Matthew Fitzpatrick wins in Sweden
“How good is it to be a golf fan right now?”
That’s how Golf Channel anchor George Savaricas ends a Golf Central promo that’s been airing on the network for the last year or so, and that’s exactly what I came back to when I was watching the European Tour this weekend.
Matthew Fitzpatrick, the 21-year old from Sheffield, absolutely dominated the Nordea Masters over the final three rounds to win by three shots. It’s his second European Tour win after taking the British Masters last October, and while he stumbled a little on the back nine at points with a huge lead, the tournament was never really in doubt. Fitzpatrick isn’t the longest hitter out there, currently ranking 180th on the European Tour in driving distance at just a shade over 280 yards, but he makes up for it with a superb short game, which this week, included an absolutely red-hot putter. He dissected the course with incredible precision, and took on a laughably long track with ease, finishing 9-under par on the par 5’s for the week. Nicolas Colsaerts, who is stupid long from the tee and finished third, also ended up at 9-under for the week despite a sizeable edge in distance.
The similarities to fellow Under Armour athlete Jordan Spieth are obvious. They’re around the same age, and their styles of play are pretty much identical, with both players probably not getting enough credit for how good they are from tee to green. The comparison to Spieth is obviously premature, and I’m not saying that the two are on the same level, but what Fitzpatrick’s success illustrates is just how deep and compelling the talent is in the game right now.
Coming into the week, Fitzpatrick was ranked 45th in the world and this win will likely move him up into about the 30th spot, which is incredible for someone of his age. Most 21 year olds who aspire to play professional golf do just that: they aspire to play it. Fitzpatrick is not only doing it already, but he’s doing it as one of the best players in the world. Of course, with what players like Spieth are doing at the very top of the game, it’s made it difficult for someone like Fitzpatrick to get the attention that he probably deserves, but in the grand scheme of things, this is probably a good thing for golf.
For the longest time during Tiger’s run of dominance at the top of the game, there really weren’t a lot of players out there that moved the needle, but that simply isn’t the case these days. Look at the top 50 players in the world coming into this week, and you find not only great players but guys who have fantastic stories and are so fun to watch.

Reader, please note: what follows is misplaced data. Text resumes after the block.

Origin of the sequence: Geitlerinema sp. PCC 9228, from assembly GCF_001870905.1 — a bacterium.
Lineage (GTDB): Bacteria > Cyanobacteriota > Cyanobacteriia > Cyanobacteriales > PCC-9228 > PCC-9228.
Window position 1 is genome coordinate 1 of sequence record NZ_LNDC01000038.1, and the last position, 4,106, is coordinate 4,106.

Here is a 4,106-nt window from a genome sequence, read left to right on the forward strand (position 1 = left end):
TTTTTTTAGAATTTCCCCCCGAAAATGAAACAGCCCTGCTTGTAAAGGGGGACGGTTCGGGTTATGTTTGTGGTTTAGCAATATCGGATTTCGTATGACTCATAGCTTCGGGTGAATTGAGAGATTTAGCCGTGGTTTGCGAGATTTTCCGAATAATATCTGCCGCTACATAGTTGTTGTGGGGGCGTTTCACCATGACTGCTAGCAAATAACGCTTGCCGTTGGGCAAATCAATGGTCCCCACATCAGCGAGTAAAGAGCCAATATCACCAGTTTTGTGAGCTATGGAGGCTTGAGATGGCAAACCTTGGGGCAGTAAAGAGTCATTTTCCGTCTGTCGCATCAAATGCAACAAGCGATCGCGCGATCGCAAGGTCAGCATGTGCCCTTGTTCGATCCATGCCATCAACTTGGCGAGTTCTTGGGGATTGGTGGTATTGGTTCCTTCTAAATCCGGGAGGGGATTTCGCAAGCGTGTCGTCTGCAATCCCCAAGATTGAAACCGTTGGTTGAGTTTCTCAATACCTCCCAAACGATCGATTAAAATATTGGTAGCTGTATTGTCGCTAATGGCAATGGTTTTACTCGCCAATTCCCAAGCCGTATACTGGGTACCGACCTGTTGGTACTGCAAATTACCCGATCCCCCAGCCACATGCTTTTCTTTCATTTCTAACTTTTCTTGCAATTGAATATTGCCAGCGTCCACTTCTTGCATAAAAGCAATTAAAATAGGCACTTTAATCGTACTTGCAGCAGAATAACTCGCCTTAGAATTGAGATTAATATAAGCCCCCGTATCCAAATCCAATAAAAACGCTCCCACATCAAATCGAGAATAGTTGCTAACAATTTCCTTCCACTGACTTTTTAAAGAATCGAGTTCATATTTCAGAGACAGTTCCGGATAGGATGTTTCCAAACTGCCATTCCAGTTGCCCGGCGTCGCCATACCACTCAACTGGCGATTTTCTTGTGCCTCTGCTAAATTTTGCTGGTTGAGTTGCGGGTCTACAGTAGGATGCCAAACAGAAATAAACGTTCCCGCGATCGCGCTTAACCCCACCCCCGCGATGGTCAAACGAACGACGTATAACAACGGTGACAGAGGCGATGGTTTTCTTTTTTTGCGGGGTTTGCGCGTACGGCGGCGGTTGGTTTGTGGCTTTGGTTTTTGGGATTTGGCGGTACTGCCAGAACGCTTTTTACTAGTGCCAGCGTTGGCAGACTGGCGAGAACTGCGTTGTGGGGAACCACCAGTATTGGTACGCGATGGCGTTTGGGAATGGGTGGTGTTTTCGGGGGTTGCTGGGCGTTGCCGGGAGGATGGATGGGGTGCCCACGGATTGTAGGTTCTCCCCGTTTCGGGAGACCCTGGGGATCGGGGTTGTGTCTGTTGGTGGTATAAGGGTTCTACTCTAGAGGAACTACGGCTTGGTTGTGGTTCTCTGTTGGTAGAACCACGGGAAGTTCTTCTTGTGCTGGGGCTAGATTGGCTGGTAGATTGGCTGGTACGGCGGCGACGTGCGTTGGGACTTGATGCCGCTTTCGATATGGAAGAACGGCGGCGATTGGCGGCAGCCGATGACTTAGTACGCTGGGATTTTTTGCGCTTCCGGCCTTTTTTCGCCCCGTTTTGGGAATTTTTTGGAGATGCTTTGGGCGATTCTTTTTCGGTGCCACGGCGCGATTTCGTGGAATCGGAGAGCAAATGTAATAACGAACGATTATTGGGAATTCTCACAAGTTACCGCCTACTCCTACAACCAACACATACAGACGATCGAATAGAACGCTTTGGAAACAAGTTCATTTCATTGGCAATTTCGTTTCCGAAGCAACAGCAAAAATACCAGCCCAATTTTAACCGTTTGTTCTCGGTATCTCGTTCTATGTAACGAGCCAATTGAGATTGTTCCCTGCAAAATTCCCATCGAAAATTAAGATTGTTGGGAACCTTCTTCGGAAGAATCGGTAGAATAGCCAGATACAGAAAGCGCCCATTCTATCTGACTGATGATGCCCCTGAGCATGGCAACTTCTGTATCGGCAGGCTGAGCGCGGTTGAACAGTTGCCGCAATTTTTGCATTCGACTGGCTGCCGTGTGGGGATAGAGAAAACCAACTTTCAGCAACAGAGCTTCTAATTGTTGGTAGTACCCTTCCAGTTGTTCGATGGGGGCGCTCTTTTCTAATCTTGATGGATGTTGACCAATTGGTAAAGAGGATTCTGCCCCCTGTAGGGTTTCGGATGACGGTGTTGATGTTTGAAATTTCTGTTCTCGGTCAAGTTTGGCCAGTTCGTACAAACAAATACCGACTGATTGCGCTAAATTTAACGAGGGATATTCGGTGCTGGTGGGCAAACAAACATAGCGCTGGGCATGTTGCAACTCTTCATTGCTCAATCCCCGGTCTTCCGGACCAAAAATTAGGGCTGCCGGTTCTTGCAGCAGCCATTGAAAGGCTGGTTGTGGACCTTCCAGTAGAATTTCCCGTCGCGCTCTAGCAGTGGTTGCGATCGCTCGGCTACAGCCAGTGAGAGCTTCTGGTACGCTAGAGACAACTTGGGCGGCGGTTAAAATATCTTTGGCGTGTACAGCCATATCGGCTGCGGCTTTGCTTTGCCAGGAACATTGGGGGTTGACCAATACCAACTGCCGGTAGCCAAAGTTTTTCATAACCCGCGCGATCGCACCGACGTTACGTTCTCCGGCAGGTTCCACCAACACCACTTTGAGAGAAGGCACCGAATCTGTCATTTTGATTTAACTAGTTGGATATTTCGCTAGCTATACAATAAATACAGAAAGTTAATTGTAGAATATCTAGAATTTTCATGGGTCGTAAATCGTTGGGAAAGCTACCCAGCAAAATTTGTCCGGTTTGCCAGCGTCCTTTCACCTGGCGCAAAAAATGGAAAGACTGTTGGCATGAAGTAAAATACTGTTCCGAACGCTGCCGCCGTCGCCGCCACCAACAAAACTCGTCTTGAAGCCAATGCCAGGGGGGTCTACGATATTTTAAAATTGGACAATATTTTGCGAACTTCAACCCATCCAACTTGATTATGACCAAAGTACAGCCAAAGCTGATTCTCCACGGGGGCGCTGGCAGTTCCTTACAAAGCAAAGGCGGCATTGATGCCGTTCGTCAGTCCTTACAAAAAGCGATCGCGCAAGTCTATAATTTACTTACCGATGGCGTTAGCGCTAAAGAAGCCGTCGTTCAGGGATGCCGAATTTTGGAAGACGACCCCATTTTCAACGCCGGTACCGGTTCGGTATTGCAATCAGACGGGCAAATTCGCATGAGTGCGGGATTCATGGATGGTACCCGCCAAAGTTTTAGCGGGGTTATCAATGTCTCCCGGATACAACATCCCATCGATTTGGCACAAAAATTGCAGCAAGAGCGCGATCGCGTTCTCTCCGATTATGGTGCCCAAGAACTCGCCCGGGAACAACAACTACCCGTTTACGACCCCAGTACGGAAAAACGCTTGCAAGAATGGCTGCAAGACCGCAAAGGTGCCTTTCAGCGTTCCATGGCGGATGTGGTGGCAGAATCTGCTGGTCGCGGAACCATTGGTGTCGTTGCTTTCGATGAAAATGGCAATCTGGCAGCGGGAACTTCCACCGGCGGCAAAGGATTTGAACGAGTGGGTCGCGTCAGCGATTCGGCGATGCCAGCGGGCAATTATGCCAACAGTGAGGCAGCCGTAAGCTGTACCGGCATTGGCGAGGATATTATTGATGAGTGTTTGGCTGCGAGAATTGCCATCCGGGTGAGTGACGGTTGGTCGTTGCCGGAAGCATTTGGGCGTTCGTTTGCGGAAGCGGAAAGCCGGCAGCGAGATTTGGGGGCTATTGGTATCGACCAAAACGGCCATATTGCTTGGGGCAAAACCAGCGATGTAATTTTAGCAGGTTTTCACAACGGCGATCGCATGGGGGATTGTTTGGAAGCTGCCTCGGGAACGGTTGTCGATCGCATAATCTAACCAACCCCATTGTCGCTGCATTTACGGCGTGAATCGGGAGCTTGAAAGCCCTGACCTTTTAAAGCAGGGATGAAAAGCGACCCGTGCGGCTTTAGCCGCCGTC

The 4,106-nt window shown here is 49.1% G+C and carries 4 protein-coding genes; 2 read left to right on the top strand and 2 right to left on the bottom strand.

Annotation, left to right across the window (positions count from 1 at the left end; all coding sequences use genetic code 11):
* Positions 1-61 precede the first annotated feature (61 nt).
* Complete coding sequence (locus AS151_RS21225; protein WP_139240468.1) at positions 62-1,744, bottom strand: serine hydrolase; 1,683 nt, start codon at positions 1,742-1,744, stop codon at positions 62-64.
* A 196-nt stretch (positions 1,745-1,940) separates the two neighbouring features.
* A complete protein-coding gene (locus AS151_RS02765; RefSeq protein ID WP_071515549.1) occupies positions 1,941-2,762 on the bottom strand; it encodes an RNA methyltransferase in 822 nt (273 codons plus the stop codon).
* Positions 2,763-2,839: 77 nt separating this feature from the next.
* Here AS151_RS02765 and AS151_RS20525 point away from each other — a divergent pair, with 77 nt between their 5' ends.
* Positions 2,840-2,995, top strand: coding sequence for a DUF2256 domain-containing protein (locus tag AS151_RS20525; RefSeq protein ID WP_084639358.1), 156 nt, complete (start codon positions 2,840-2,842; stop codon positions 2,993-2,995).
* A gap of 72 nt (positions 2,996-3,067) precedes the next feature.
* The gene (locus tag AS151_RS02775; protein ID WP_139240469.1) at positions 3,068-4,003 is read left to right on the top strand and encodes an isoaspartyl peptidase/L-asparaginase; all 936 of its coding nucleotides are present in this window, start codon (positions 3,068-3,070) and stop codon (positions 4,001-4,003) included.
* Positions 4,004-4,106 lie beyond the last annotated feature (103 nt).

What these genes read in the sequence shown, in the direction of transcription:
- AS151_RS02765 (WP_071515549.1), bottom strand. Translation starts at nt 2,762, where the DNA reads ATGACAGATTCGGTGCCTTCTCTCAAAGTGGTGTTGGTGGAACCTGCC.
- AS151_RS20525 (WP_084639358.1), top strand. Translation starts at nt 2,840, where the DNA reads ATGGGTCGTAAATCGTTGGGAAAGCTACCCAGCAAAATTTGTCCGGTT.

Even if you ignore the “Big Three”, who isn’t intrigued by guys like Bubba, Rickie, Stenson, DJ and Sergio? Older players like Phil Mickelson and younger guys like Justin Thomas? I don’t know what we did to deserve this, but it really is remarkable.
Fitzpatrick’s certainly a superstar in the making, and as he gets older and becomes a little more consistent, performances like this one and his T7 at the Masters are going to become commonplace. He’s going to be a fixture at the Ryder Cup for years to come, including in a few months at Hazeltine, joining a European side that seemingly looks stronger and stronger each time that I look at it. Ian Poulter might not be able to play, but it’s very easy to see Fitzpatrick taking his place as the guy who just keeps hitting putt after putt to win a Ryder Cup.
Of course, we did this same thing a few years ago with Matteo Manassero and it didn’t quite work out. Manassero won his fourth European Tour event at the age of 21 when he triumphed at Wentworth back in 2013, and since then, he has posted zero wins and fallen to 887th in the world rankings. There are signs that he’s breaking out of that slump though, as he qualified for the U.S. Open on Monday this week, and carried that strong play into the Nordea Masters with a T-12 finish. That was his best finish since the 2014 Scottish Open, and hopefully it’s a sign that he’s on the right path.
It’s also a sign that we should perhaps temper our expectations a little bit when it comes to Fitzpatrick, but that’s a really difficult thing to do when you watch performances like this one. Players like Spieth, Rory, Hideki and countless others haven’t made this easy either with how good they’ve been at such an early age, and when they struggle even in the slightest, people begin to ask questions about what they’re doing wrong. No one will ever have all the answers to the questions that golf asks, but the players at the top in 2016 seem to have them more often than not. The way Fitzpatrick played over the last three days in Sweden makes you think that he can win wherever he tees it up, and he’s far from the only one that makes you feel that way these days.
To answer Savaricas’ question, it’s so good to be a golf fan right now and Matthew Fitzpatrick is just one of many reasons why.